A Tester who spends the majority of time documenting bugs, rather than finding new bugs.
- Can mutate into: “The Downtrodden” QA
- Dangerous when coupled with: “The Patent Author” Product Manager
- Likelihood of fixing: High
- Danger to project: Low
Finding problems in a system can be as much fun as going on a treasure hunt, and then solving a puzzle when you find the treasure can also be interesting. It could be argued that a QA tester who views the process of finding bugs this way is ideal, but a problem can exist if the QA tester seeks to thoroughly document their journey of discovery. Rather than focusing in on just the core problem, the developer must read through a lengthy story containing information that is mostly of little use, trying to pick out the pieces of relevant information.
The Scientist QA tester has taken the message of “Thoroughly document your bugs” to the extreme. Bugs are reported in paragraph form, rather than as a concise description followed by a clear sequence of steps to reproduce. Reading a bug from the Scientist QA tester is very time consuming, and at the end it still may not be clear what the problem actually is. It is common for the description to include the discovery of many bugs, with the description referring to an area of the system rather than a specific problem.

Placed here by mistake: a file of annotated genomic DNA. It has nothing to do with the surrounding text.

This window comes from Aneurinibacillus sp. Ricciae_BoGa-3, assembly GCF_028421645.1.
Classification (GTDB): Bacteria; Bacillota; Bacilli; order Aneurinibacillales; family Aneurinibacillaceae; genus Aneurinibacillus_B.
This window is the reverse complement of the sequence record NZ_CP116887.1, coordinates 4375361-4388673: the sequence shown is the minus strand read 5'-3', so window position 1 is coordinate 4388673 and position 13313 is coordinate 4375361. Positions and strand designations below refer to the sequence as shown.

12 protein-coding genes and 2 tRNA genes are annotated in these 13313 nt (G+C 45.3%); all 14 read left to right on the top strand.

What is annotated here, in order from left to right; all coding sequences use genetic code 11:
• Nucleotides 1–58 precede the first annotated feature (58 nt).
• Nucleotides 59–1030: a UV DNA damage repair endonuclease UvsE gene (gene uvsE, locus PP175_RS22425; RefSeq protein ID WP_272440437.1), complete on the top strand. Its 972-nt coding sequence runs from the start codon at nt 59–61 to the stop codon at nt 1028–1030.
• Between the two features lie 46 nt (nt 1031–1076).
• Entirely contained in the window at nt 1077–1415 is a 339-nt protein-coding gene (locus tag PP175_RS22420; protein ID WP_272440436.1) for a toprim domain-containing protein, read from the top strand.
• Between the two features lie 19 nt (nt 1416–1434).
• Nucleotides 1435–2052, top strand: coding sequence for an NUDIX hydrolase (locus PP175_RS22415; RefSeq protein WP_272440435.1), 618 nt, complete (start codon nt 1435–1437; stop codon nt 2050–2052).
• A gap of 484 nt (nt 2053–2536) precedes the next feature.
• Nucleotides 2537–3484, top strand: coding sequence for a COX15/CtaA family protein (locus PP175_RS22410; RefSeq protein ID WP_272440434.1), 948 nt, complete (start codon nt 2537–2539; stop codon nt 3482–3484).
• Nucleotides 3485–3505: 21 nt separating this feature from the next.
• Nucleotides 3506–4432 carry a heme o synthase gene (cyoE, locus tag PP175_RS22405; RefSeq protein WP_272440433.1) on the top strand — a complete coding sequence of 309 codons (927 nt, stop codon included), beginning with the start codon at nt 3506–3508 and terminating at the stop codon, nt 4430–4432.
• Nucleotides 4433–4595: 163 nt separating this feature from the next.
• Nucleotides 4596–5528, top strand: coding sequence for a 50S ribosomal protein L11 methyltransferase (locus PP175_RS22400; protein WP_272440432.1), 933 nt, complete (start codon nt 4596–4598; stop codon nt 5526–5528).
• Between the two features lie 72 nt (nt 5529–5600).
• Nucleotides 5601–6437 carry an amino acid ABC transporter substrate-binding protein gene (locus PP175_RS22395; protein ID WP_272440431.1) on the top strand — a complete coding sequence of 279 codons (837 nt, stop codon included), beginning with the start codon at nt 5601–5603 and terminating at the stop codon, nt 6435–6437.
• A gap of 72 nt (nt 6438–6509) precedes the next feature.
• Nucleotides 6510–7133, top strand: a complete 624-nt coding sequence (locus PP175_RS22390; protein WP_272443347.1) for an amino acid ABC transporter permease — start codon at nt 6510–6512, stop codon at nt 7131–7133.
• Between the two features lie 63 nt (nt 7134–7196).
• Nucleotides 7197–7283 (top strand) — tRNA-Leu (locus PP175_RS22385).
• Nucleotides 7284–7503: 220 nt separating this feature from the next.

The chief complaint from developers when receiving bug reports from Scientists is low signal-to-noise ratios, when they are spending their time sifting through a stream of consciousness looking for detail about specific problems. This leads to wasted time and frustration among the developers, as well as wasted time for the QA tester who is spending far too much time documenting irrelevant details.
The Scientist QA Tester represents a simple training opportunity on how to write bugs. Often, making the switch to writing clearer bug reports will be instant once they know what is expected. The most effective way to coach them on how to transition their reporting style is to rewrite one or more of their bug reports into the format that you are expecting, which serves as a before-and-after reference guide to them in the future. What you should be left with is an enthusiastic QA tester who generates clear and concise bug reports, which could not be more ideal.